A masked examiner then performed acuity assessment that included distance visual acuity (high- and low-contrast Bailey-Lovie), near visual acuity (Bailey-Lovie word card) and sphero-cylindrical over-refraction in the phoropter.
At the end of the study, we asked subjects whether they preferred the aspheric lenses, their habitual lenses or whether they had no preference based on vision, comfort, handling and overall preference.
Thirty subjects completed the study (16 female and 14 male). Refractive error of the subjects ranged from 2.50D to 8.50D with an average of 4.67D. All subjects manifested between 0.25D to 0.75D of astigmatism (31 eyes WTR, 18 oblique and 11 ATR). Regarding cylinder magnitude, 25 eyes manifested 0.25D, 26 eyes manifested 0.50D and nine eyes manifested 0.75D. Figure 1 shows the broad range of habitual lens designs.
Figure 1. Habitual lens designs.
Objective: Comparison of Vision Performance We evaluated objective vision performance by comparing high-contrast distance visual acuity, low-contrast distance visual acuity and near visual acuity with the two lens designs. Overall, we found no difference between the aspheric and the habitual lens designs for any of the three tests. Likewise, we observed no significant differences with respect to astigmatism magnitude or type. Therefore, the two lens designs objectively performed the same.
Subjective: Comparison of Patient Satisfaction Satisfaction ratings of overall visual demands were better with the aspheric design. This was especially true for distance tasks including daytime driving and low-light, nighttime driving. Tables 1 through 3 show a summary of satisfaction ratings and p-values for differences.
Cylinder Magnitude, Astigmatism Type and Symptoms We found no significant relationship between satisfaction difference and cylinder magnitude for the two lens types. Likewise, we observed no significant difference between WTR and ATR astigmatism with regard to satisfaction score differences. However, as cylinder magnitude increased, we noted more symptoms of "strain" and "glare" with habitual lenses. No other symptom differences were significant. Astigmatism type didn't impact symptom rate differences.
Subject Preference At the end of the study, subjects preferred the aspheric lens with regard to vision (p=0.0026) and overall performance (p=0.05). No matter what type of astigmatism, the final preference for the aspheric lens was significant and this was especially true for subjects manifesting oblique and ATR astigmatism.
It's interesting to note that subjects didn't prefer their habitual lenses over the aspheric design for any of the evaluated conditions, although the subjects were all successful habitual spherical lens wearers before study enrollment. Unlike previous reports, we couldn't demonstrate a difference in measured visual acuity between the aspheric and the habitual spherical lens type. Clinically, however, it's most often a patient's perception of the quality of his vision that ultimately determines the final lens choice and patient satisfaction.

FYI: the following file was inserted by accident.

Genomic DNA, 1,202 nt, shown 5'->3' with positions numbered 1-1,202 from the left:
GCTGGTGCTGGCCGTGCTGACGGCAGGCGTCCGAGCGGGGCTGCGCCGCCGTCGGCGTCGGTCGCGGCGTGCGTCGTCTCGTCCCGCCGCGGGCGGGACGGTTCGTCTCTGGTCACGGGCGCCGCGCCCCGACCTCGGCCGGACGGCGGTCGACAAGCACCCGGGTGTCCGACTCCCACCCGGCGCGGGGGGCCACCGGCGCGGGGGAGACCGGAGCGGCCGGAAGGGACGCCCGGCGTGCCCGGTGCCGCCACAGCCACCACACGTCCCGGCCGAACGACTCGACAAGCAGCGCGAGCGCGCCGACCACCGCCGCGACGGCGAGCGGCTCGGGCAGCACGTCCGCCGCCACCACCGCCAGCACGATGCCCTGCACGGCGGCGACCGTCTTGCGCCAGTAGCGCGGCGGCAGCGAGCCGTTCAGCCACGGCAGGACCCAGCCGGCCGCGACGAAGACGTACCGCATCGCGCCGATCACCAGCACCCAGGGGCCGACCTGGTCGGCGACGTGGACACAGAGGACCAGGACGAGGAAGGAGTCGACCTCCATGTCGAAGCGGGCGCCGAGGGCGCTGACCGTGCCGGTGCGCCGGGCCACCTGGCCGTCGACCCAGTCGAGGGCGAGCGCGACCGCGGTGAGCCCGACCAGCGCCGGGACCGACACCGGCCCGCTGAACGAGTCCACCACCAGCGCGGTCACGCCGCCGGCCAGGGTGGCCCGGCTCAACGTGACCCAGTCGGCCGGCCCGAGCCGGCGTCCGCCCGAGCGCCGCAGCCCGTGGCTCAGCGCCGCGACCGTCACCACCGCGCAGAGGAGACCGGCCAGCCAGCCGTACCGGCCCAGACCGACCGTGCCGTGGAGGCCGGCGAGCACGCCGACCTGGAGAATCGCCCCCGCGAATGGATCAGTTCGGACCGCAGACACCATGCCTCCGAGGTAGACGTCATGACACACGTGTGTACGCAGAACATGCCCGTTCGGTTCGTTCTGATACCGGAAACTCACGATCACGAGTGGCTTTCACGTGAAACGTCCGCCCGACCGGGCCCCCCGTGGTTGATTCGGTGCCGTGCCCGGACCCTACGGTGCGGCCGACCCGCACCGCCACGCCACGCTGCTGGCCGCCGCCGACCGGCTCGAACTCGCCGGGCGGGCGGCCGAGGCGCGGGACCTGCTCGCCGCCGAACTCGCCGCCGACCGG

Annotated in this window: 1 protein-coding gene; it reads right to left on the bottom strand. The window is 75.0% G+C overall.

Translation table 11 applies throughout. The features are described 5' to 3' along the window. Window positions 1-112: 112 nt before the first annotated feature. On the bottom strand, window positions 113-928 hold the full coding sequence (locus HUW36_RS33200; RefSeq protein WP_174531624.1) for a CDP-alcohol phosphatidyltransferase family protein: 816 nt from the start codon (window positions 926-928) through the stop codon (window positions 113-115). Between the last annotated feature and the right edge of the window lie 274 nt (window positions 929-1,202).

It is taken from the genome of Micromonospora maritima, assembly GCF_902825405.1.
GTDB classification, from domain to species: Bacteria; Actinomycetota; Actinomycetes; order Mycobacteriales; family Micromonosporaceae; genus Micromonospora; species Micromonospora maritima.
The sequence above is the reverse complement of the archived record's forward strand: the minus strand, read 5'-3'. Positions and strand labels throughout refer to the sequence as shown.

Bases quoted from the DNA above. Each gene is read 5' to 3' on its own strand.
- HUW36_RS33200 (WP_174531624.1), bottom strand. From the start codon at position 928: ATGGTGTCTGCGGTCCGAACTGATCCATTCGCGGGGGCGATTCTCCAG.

These results indicate that even though we may not observe differences in recorded visual acuity during an eye examination, low astigmatic patients may perceive better vision with an aspheric lens design in comparison to standard spherical soft lenses. This knowledge may offer patients and practitioners an advantage in that practitioners can enhance perceived visual performance for low astigmatic patients at a lower cost and use less chair time than with toric and GP lenses.
We must acknowledge a possibility of subject bias toward the test lens, which we couldn't practically mask from the subjects with this test design. Further evaluation of our study findings should include testing that completely masks subjects as well as examiners from lens type to confirm that our findings are the result of real effect, rather than the possible influence of subject bias.
CooperVision sponsored this study.
TABLE 1 Satisfaction Rating of Overall Vision
TABLE 2 Satisfaction Rating of Distance Vision
|Distance for work||Aspheric||0.016|
TABLE 3 Satisfaction Rating of Near Vision
|Close range (work)||None||N/A|
|Close range (leisure||Aspheric||0.027|
Table 4 Test Used to Determine Statistical Significance
|Cylinder magnitude||Pearson's correlation|
|Astigmatism type||One way ANOVA|
|Cylinder magnitude and satisfaction||Pearson's correlation|
|Cylinder type and satisfaction||One way ANOVA|
|Forced choice question||Chi-square analysis|
Dr. Tran is a 2003 graduate of Pacific University College of Optometry.
Dr. Wyckoff is a 2003 graduate of Pacific University College of Optometry.
Dr. Wharton is a 2003 graduate of Pacific University College of Optometry.
Dr. Smythe is an associate professor of optometry at Pacific University and is in private group practice in Beaverton, Oregon.
Dr. Bergenske, a past chair of the American Academy of Optometry's Section on Cornea and Contact Lenses, has practiced for over 20 years in Wisconsin and now is on the faculty at Pacific University College of Optometry. E-mail him at: firstname.lastname@example.org.
Patrick Caroline is an associate professor of optometry at Pacific University and is an assistant professor of ophthalmology at the Oregon Health Sciences University.